I came from a family of readers, and being Jewish, I knew about the Holocaust; but that wasn't taught in school either. The emphasis, as I recall, was on all the good things the U.S. had done. The fact that there were influential members of the government who insisted on restricting the number of Jews (and other immigrants) who could come here was never discussed. Truth be told, a lot of things were never discussed-- and besides, it was not an era when discussion was encouraged. Teachers taught, students took notes, and that was how it was done. Perhaps the goal was to avoid controversy, or perhaps the goal was to make sure we all turned out sufficiently patriotic. In either case, I only found out later how much was omitted from the typical history course.

I was reading an article in an educational publication recently that noted the steep decline in college students majoring in history. In numerous colleges, history is no longer required, and many students avoid studying it-- after all, who cares about what happened a century ago? How can that help anyone get a good job? Historian and author Mike Maxwell explains the rationale for this attitude: "The present system of American education emphasizes “21st century skills,” especially skills associated with the STEM subjects of science, technology, engineering, and mathematics. Learning about events from the past has limited currency in this results-oriented educational environment."

Add to this unfortunate belief a bunch of self-serving politicians who have been demanding that history be taught a certain way-- reminiscent of how it was in the 1950s: no discussions of current events, no discussions of racism or sexism or antisemitism, nothing that would make any students feel "discomfort." In fact, no mention of any mistakes America ever made (to do that, said one politician, would teach students to "hate America"). These politicians, many from conservative states, insist that teachers are "indoctrinating" students, and there are now laws in some of those states that tell teachers what they can teach and how they can teach it.  

As many of you know, I'm a media historian. My expertise is in the history of broadcasting, as well as baseball history, women's history, and the history of rock & roll. I understand that there are numerous perspectives and points of view (and debates) about a wide range of issues; but I don't think avoiding them is the answer. Nor do I think going back to how things were taught (or not taught) in the 1950s is helpful. There are so many stories that still need to be told, so many events that need to be re-evaluated, in light of new information that we now have. Enforcing one "correct" way to look at history means important lessons will not be taught, and important conversations will not occur.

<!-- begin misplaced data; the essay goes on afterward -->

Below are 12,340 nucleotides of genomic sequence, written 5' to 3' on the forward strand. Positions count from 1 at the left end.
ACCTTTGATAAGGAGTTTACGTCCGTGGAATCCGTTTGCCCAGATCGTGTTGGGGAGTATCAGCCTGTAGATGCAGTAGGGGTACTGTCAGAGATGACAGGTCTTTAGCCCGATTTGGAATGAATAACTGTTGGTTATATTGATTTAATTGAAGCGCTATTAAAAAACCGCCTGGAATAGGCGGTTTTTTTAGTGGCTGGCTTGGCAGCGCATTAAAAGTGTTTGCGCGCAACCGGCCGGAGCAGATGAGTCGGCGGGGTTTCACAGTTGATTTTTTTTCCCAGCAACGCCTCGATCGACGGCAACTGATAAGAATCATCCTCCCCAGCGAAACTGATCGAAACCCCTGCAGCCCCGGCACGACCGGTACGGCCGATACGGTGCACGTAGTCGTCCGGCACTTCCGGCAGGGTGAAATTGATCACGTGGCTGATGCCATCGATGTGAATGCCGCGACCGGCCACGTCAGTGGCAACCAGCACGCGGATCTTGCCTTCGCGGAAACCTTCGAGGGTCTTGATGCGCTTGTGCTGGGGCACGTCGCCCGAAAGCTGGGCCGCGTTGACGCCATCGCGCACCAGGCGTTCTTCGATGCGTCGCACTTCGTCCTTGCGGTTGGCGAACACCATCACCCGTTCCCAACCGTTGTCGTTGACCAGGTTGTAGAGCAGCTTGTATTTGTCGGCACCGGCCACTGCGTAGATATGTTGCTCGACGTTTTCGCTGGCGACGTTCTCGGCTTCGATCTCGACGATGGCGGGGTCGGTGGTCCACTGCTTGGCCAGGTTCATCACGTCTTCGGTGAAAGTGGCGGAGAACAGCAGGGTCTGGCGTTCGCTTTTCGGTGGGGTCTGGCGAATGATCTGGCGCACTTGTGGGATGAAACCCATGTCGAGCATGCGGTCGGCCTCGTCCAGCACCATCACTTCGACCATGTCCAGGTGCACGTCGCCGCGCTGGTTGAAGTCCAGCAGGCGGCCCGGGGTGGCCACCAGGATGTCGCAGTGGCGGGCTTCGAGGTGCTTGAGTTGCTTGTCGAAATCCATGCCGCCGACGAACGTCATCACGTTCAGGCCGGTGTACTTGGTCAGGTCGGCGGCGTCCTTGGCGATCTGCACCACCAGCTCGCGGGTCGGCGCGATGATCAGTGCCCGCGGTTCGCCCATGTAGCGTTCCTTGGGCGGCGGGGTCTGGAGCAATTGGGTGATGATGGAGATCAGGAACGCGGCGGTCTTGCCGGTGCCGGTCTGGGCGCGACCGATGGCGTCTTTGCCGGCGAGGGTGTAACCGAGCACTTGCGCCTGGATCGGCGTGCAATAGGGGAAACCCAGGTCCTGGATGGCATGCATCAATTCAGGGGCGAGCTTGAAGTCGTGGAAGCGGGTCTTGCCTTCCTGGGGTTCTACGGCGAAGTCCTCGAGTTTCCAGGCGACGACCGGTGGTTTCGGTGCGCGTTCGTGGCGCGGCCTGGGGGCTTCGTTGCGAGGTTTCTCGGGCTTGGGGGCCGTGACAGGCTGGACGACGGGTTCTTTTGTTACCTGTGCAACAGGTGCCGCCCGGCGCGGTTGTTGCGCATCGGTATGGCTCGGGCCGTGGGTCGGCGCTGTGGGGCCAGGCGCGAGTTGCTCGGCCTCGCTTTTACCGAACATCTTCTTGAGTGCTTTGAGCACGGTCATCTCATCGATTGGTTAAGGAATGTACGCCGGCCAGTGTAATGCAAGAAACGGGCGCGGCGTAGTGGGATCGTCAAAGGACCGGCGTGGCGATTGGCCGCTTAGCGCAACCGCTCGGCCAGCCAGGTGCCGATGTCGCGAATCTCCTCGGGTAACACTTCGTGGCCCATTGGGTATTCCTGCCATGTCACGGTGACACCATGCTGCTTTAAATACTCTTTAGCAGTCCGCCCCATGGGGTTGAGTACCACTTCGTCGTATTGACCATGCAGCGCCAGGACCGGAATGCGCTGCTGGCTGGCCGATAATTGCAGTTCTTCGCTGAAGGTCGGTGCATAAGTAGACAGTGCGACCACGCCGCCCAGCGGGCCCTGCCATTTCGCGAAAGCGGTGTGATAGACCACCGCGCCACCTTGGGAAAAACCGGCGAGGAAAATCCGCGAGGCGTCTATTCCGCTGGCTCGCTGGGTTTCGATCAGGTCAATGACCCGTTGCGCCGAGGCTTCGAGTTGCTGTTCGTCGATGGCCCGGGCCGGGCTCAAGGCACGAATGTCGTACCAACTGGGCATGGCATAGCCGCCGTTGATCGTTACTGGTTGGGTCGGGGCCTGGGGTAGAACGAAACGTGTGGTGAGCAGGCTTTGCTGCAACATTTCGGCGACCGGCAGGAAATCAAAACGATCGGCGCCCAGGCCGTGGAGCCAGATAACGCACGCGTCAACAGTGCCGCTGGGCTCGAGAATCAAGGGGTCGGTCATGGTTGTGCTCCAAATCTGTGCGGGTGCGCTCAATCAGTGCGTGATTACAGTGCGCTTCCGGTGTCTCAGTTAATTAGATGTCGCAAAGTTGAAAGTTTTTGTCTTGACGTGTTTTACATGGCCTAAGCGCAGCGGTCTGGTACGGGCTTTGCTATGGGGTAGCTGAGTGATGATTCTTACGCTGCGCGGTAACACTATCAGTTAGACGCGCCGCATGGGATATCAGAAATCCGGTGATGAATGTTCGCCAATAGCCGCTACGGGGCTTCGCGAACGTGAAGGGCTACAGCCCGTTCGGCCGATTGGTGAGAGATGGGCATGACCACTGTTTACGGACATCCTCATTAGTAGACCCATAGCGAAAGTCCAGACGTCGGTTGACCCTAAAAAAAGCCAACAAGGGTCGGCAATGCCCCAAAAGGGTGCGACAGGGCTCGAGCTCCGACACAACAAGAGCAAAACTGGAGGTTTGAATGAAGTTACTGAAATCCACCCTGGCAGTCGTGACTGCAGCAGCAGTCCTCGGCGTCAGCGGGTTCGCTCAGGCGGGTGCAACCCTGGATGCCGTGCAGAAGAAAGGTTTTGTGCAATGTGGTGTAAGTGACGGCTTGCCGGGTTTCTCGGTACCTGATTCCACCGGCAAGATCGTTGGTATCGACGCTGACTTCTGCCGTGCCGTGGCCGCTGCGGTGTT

Frankly, I'd like to see changes to how history is taught in many schools-- not to make it partisan, and not to "indoctrinate" (which rarely occurs, by the way, but sounds wonderful for politicians to use in speeches, since it generates outrage from potential voters). I'd like to see history taught in a way that energizes students, a way that makes them curious about what it was like to live in that time, and what we can learn from how our ancestors handled the problems they encountered. Knowledge of history alone may not help someone get a job, but ignorance about history can make one more easily manipulated by folks who want to mislead, and much less able to decide what is factual, or what lessons from the past we can benefit from knowing.

So, I hope those who continue to minimize the importance of history will think again. As the philosopher George Santayana wrote, circa 1905, "Those who cannot remember the past are condemned to repeat it." I see a lot of history repeating itself, and I see a lot of efforts to pretend past mistakes never happened. History contains some wonderful and positive lessons, about people who overcame obstacles or created something that made everyone's life better. But it also contains some lessons about times when we could have done better. Let's bring history back to life. Let's tell the stories (all the stories), write the people who were erased back in, correct the myths... In other words, let's embrace the study of history... because where we've been matters... as we try to figure out where we're going.